How bullying and obesity can affect girls' and boys' mental
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Depressive symptoms are more common in teenage girls than in their male peers. However, boys' mental health appears to be affected more if they suffer from obesity. Irrespective of gender, bullying is a considerably greater risk factor than being overweight for developing depressive symptoms.

The aim of this study was to investigate the longitudinal association between body mass index (BMI), depressive symptoms, and interactions between bullying victimization and BMI, taking gender differences into account.

In a Swedish county, self-reported bullying victimization, BMI, and depressive symptoms from 1729 adolescents were collected in 2012 (wave 1), 2015 (W2), and 2018 (W3). Longitudinal associations were assessed using binary logistic regression models controlling for confounding factors. Interaction effects between BMI and victimization on depressive symptoms were also assessed.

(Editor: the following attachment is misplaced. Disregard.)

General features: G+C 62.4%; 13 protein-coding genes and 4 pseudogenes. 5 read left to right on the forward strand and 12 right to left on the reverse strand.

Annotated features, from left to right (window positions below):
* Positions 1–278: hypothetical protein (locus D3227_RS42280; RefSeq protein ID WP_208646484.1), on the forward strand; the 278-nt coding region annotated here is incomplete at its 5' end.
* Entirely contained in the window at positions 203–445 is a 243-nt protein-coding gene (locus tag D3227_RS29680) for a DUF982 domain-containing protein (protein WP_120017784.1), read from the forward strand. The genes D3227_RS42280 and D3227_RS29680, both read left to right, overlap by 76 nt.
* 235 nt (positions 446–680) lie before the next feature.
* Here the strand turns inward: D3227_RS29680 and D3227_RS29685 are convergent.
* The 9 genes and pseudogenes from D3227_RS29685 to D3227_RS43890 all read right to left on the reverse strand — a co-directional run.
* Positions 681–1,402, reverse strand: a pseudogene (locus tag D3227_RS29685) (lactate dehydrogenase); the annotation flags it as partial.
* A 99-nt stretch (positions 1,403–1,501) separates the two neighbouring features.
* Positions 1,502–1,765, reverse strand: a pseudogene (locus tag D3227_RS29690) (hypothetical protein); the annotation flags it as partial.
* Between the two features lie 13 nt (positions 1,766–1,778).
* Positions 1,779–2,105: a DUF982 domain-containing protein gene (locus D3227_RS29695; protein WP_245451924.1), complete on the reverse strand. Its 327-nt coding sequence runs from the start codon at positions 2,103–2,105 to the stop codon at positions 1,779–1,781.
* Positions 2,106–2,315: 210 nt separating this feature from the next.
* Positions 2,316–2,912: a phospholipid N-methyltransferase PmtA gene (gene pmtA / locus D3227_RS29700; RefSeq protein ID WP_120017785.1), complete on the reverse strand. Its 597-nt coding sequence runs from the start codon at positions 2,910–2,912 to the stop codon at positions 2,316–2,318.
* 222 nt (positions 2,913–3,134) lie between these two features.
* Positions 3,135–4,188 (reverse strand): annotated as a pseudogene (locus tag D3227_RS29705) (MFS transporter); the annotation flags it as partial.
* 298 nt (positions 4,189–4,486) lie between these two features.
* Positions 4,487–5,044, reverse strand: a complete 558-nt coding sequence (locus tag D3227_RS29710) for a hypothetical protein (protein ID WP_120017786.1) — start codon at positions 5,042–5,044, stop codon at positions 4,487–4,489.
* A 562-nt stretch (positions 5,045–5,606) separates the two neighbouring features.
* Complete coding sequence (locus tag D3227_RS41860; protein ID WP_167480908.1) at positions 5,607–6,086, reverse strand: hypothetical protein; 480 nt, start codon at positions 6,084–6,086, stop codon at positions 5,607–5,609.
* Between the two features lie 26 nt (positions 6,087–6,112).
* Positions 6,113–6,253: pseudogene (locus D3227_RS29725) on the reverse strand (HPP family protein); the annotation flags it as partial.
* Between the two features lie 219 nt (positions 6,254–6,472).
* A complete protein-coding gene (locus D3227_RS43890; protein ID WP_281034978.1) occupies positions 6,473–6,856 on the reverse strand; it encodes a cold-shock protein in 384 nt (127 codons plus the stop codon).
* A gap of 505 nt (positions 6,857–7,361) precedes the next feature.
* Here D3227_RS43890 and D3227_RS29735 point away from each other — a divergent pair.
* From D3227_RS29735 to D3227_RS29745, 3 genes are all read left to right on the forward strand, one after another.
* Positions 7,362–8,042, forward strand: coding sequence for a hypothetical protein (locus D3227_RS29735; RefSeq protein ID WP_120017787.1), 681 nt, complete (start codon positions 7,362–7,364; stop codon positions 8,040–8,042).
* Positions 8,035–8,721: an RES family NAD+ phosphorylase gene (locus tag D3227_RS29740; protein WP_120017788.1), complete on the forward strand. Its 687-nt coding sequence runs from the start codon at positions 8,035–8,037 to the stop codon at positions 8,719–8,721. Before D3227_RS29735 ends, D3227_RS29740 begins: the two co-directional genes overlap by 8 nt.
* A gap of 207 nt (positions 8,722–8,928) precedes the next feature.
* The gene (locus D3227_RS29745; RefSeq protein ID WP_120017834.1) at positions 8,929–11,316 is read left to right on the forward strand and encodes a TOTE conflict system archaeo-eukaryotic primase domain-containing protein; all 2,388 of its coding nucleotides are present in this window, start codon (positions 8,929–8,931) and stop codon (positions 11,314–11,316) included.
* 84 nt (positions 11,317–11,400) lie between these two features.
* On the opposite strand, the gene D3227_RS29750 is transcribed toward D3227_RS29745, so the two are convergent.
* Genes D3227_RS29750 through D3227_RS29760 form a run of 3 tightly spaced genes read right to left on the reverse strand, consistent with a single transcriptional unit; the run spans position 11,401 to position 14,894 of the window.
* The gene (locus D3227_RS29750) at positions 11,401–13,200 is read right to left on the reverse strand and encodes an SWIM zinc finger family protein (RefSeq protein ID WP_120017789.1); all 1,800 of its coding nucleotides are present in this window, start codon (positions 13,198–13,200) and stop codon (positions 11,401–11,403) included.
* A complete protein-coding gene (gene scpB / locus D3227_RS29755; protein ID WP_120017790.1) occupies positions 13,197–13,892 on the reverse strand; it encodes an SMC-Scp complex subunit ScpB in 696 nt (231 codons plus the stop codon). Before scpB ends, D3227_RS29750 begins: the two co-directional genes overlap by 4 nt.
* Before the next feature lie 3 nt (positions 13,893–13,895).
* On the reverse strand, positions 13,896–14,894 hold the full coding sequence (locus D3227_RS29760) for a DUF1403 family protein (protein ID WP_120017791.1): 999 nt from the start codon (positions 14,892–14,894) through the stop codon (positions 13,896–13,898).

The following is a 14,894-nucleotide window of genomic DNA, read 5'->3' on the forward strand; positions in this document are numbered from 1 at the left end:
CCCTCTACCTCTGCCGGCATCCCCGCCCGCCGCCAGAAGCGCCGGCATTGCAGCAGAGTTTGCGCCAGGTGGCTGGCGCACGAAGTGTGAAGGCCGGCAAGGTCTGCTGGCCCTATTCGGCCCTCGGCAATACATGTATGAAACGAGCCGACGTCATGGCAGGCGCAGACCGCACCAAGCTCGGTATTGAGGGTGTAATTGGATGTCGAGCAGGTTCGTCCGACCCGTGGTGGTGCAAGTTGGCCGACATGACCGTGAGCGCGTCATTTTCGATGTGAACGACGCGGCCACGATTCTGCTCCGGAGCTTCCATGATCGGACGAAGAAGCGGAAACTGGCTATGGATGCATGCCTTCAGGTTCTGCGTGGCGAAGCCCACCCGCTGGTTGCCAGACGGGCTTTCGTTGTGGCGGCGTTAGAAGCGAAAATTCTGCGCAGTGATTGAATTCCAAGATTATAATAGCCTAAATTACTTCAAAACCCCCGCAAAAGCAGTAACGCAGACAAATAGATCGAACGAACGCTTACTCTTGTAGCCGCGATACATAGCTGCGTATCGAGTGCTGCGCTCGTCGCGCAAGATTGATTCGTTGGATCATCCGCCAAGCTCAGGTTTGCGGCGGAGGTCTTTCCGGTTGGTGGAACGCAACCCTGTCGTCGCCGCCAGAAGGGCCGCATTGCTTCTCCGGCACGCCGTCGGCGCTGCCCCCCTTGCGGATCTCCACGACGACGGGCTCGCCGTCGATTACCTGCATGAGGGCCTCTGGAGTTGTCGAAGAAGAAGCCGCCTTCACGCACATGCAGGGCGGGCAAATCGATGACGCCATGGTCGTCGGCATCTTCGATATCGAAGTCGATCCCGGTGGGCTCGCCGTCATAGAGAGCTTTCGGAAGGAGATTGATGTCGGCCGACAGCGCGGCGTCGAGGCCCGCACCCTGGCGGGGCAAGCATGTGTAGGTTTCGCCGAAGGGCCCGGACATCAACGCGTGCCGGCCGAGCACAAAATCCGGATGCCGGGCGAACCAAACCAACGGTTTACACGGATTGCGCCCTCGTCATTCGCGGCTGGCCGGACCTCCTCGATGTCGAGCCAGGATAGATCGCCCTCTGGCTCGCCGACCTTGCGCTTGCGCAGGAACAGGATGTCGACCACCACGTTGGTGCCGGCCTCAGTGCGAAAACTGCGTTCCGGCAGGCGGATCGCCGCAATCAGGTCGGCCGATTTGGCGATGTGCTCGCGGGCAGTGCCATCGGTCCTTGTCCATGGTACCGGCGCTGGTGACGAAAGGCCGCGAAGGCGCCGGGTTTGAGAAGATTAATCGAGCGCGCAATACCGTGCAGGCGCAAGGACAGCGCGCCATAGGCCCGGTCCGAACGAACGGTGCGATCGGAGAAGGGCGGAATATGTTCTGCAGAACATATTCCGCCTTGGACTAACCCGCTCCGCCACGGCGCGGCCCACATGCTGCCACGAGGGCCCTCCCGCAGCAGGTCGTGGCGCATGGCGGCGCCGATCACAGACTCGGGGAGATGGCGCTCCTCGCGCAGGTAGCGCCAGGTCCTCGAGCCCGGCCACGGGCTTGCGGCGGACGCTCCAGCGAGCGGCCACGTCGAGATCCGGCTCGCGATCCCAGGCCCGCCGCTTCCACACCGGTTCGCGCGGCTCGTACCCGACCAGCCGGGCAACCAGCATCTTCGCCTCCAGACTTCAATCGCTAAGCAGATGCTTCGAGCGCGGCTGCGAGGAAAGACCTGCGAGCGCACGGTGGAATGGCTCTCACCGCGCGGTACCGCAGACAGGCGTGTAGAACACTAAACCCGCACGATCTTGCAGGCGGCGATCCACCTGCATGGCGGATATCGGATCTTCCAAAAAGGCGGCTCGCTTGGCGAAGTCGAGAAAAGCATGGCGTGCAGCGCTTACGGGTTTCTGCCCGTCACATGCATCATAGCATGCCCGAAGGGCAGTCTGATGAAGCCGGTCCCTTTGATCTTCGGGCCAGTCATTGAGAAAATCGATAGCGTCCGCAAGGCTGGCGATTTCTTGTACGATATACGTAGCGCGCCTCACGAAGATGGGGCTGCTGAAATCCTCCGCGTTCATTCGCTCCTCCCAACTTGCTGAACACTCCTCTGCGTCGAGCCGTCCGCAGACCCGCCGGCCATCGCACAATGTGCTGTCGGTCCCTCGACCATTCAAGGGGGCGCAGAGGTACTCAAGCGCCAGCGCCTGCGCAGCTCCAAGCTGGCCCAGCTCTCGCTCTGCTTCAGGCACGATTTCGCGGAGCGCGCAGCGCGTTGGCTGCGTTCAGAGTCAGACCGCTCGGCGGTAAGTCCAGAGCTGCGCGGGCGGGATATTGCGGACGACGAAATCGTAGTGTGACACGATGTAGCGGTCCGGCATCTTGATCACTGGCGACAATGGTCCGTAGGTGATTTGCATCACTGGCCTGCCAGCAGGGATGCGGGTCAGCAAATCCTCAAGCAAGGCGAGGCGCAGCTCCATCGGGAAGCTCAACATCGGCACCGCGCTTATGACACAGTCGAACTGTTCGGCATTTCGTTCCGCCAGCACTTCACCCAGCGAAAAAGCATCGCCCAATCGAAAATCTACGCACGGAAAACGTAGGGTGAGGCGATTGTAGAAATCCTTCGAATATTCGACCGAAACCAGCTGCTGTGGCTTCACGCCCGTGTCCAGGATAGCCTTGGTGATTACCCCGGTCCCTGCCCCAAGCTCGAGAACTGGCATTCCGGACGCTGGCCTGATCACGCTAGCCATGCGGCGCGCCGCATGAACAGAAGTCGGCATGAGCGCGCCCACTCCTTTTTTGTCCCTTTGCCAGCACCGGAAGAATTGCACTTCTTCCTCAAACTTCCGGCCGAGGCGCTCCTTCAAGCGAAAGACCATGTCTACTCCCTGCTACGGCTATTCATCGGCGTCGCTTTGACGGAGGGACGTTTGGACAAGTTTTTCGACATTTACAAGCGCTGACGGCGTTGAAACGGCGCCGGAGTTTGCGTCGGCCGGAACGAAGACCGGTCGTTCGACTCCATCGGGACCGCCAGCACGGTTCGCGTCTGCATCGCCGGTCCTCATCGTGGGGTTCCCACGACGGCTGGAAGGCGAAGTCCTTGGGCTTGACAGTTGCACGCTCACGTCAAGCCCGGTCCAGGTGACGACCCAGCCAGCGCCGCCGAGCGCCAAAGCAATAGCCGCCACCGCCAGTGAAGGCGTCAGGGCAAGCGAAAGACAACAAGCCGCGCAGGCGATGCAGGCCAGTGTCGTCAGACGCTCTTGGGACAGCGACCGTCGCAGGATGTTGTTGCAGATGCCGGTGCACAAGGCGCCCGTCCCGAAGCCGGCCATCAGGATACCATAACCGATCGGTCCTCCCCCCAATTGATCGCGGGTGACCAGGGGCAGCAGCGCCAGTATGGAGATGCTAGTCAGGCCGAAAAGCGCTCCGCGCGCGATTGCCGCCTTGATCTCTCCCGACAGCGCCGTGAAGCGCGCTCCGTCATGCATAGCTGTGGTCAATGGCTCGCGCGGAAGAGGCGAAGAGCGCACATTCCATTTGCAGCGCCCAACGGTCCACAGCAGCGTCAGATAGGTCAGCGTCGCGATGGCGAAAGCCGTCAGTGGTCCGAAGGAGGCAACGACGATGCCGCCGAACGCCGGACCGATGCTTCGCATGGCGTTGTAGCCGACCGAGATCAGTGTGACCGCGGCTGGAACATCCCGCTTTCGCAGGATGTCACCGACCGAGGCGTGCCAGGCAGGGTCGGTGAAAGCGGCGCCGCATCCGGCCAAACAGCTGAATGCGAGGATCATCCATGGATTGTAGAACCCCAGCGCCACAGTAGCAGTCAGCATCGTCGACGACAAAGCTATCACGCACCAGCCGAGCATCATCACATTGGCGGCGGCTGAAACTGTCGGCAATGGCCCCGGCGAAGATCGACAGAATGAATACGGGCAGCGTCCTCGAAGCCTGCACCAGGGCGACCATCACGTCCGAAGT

The findings are;
--W1 obese males had approximately six times increased odds ratio compared to normal weight, for wave 2 depressive symptoms.

--W1 overweight was associated with an odds ratio of 1.5 in all participants for wave 3 depressive symptoms.

--Victimization was consistently associated with a higher odds ratio for future depressive symptoms.

--They found interaction effects between bullying victimization and BMI for future depressive symptoms with different patterns depending on sex.

Given the present findings, bullying needs to be prevented, and, if it occurs, it needs to be stopped at an early stage to prevent future depressive symptoms.

Journal of Public Health